Three ways to put assessment data to work in the classroom

The following blog was contributed by Chase Nordengren, the principal research lead for the professional learning team at NWEA.

The results of assessment, whether you’re using formative assessment strategies or an interim assessment like MAP® Growth™, can empower teachers and school leaders to inform instructional decisions.

To ensure that your instruction promotes equity and empowers students, you need to assess students well—and that means making the best use of the processes, tools, and information that assessments provide to accurately and fairly understand where students are in their learning. But first, you must ask yourself what your goal is.

Why are you assessing?

The first thing to do before assessing students is ask yourself: What am I hoping to accomplish? Here are examples of some of the questions that assessments can help answer:

  • As a teacher, how can I adjust my instruction to meet students’ needs? How will I know what kind of progress they’re making?
  • As a school principal, how can I ensure that our students are tracking toward key milestones? How can I offer the best professional development to support teachers?
  • As a district administrator, how can I evaluate our district’s programs for improvement planning? What’s working best, and what should we stop doing?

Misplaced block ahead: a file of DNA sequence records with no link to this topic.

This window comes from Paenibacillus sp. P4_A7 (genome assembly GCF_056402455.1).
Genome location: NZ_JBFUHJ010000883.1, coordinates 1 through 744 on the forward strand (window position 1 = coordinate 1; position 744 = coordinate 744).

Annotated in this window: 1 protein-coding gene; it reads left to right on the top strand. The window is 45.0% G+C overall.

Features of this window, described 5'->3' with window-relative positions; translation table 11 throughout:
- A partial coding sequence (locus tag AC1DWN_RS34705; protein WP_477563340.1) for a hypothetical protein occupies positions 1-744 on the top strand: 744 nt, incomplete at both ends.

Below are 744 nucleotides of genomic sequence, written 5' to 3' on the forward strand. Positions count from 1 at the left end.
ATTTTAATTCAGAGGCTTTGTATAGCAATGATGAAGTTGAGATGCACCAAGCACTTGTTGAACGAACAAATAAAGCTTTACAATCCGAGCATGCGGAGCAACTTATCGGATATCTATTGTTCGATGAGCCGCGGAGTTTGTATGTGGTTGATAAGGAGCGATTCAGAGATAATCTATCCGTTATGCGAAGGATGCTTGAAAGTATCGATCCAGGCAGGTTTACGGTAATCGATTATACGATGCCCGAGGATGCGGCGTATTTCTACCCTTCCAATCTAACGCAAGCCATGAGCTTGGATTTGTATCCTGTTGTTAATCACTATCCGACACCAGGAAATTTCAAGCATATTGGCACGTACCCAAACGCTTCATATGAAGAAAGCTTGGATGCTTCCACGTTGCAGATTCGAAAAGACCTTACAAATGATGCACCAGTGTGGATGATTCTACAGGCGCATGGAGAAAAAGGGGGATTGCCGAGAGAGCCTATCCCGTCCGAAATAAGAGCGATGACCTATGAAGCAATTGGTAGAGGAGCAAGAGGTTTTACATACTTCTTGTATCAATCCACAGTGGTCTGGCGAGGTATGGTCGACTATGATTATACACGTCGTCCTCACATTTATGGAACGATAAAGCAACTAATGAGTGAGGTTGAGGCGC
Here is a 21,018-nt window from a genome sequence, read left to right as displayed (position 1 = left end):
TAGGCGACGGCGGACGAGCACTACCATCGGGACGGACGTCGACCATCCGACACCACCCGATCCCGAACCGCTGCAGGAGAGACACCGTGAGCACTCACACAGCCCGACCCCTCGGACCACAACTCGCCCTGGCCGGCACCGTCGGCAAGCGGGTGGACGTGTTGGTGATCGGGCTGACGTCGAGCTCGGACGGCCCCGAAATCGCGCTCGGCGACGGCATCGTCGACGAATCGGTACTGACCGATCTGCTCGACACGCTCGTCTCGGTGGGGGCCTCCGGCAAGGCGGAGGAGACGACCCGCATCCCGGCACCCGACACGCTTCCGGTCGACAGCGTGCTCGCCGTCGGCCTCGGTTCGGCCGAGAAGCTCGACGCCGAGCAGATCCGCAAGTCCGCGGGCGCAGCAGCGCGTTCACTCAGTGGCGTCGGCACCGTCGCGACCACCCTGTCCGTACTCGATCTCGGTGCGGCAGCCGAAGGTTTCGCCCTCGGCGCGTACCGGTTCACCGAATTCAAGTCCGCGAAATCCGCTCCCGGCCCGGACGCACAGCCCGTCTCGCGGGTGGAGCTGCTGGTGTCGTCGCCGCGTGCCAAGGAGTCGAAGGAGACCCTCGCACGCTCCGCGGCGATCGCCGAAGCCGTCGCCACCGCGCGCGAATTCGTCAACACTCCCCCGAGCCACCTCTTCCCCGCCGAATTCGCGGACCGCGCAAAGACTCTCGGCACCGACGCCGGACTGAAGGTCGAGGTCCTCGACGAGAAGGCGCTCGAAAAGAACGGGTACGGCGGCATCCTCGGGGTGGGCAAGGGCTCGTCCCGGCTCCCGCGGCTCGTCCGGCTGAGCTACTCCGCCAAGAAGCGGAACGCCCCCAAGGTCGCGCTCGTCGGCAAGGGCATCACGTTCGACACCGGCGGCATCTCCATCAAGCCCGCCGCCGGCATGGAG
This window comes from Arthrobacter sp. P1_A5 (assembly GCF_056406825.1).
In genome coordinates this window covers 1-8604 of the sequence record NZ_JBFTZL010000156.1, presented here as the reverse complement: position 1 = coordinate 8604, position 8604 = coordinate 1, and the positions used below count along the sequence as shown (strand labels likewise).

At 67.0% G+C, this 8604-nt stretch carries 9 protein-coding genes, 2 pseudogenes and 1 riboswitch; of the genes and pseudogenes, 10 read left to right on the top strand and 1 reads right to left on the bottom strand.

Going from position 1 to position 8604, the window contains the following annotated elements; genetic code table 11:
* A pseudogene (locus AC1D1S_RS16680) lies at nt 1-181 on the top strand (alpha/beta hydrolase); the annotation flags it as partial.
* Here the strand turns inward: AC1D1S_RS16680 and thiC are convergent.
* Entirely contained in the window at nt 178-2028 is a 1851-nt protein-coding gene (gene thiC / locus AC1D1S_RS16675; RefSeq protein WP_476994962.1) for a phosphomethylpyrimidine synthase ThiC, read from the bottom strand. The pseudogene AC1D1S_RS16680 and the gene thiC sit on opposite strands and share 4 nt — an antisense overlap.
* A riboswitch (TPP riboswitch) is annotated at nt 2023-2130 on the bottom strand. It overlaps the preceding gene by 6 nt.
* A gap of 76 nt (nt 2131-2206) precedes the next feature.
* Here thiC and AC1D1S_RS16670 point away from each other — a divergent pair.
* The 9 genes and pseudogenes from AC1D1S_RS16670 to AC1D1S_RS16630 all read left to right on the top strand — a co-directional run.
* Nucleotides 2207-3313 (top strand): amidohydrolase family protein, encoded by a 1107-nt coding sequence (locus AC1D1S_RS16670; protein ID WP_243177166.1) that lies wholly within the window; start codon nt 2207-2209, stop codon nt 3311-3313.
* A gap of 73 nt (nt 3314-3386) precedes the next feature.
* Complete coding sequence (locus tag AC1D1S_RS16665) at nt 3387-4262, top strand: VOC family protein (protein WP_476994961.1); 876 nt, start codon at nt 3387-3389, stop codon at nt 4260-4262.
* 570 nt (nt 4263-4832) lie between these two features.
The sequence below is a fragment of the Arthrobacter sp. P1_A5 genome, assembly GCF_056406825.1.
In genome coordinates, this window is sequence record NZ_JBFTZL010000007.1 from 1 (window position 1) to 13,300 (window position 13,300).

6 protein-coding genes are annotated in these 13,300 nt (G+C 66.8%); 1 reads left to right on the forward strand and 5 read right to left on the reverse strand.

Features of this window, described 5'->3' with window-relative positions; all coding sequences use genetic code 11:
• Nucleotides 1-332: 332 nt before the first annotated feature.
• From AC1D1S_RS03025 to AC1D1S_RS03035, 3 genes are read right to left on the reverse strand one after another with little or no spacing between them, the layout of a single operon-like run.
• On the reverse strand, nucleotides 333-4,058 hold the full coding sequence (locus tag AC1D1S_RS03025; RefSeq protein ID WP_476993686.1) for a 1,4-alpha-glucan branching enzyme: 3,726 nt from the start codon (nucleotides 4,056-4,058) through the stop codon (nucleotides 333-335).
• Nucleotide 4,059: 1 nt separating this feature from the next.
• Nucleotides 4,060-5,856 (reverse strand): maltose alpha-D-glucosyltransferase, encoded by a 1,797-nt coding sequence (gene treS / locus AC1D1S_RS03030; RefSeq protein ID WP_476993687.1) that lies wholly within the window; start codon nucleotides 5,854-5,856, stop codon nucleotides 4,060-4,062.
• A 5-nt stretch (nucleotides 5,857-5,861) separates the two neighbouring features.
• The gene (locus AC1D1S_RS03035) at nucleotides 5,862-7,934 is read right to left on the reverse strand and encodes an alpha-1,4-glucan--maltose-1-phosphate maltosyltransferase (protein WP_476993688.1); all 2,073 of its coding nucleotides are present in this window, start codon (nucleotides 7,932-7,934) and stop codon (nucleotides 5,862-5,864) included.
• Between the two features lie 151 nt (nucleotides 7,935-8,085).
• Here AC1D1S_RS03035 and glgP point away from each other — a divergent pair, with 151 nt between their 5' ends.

• As a family member, how do I know my child is receiving instruction that will extend their current knowledge and skills?
  • As a student, how does my learning connect with my goals?

What to do with assessment data

Once you know your purpose, you’re ready to assess. Assessments that deliver real-time data can be immediately acted upon, providing invaluable opportunities for teachers and school leaders.

Here are some examples of what educators can do with actionable assessment information:

  1. Differentiate instruction by student readiness

Sound interim assessment data lets teachers know exactly where each student is compared to their classmates and peers nationwide. It allows a teacher to meet students within their zone of proximal development (ZPD)—the optimal spot, just beyond their current level of independent capability, where instruction is most beneficial for each student.

MAP Growth uses a grade-independent RIT score that measures academic growth, much like a yardstick might measure physical growth. Starting from this score, teachers can begin providing tailored instruction to meet student needs. They can then use ongoing formative assessment strategies to update their understanding of student knowledge over time.

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